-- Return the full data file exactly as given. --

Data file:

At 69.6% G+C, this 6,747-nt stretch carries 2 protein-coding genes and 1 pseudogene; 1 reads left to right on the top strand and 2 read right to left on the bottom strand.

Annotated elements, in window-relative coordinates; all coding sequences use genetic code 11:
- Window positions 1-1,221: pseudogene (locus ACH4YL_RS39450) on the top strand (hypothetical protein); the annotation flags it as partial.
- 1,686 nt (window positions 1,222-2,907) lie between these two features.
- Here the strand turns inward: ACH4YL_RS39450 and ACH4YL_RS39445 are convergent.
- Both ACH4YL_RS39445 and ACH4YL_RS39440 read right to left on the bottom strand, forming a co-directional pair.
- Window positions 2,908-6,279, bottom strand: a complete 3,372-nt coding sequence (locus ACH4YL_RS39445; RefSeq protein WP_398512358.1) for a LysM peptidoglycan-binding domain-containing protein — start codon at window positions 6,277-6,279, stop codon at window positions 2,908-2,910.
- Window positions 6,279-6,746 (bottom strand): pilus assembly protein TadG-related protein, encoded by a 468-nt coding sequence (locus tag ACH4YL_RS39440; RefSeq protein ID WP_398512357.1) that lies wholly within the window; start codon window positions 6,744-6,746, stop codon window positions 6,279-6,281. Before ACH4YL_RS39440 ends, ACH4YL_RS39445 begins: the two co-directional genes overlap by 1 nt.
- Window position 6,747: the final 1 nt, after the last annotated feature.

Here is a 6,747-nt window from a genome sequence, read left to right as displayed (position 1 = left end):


At 69.6% G+C, this 6,747-nt stretch carries 2 protein-coding genes and 1 pseudogene; 1 reads left to right on the top strand and 2 read right to left on the bottom strand.

Annotated elements, in window-relative coordinates; all coding sequences use genetic code 11:
- Window positions 1-1,221: pseudogene (locus ACH4YL_RS39450) on the top strand (hypothetical protein); the annotation flags it as partial.
- 1,686 nt (window positions 1,222-2,907) lie between these two features.
- Here the strand turns inward: ACH4YL_RS39450 and ACH4YL_RS39445 are convergent.
- Both ACH4YL_RS39445 and ACH4YL_RS39440 read right to left on the bottom strand, forming a co-directional pair.
- Window positions 2,908-6,279, bottom strand: a complete 3,372-nt coding sequence (locus ACH4YL_RS39445; RefSeq protein WP_398512358.1) for a LysM peptidoglycan-binding domain-containing protein — start codon at window positions 6,277-6,279, stop codon at window positions 2,908-2,910.
- Window positions 6,279-6,746 (bottom strand): pilus assembly protein TadG-related protein, encoded by a 468-nt coding sequence (locus tag ACH4YL_RS39440; RefSeq protein ID WP_398512357.1) that lies wholly within the window; start codon window positions 6,744-6,746, stop codon window positions 6,279-6,281. Before ACH4YL_RS39440 ends, ACH4YL_RS39445 begins: the two co-directional genes overlap by 1 nt.
- Window position 6,747: the final 1 nt, after the last annotated feature.

Here is a 6,747-nt window from a genome sequence, read left to right as displayed (position 1 = left end):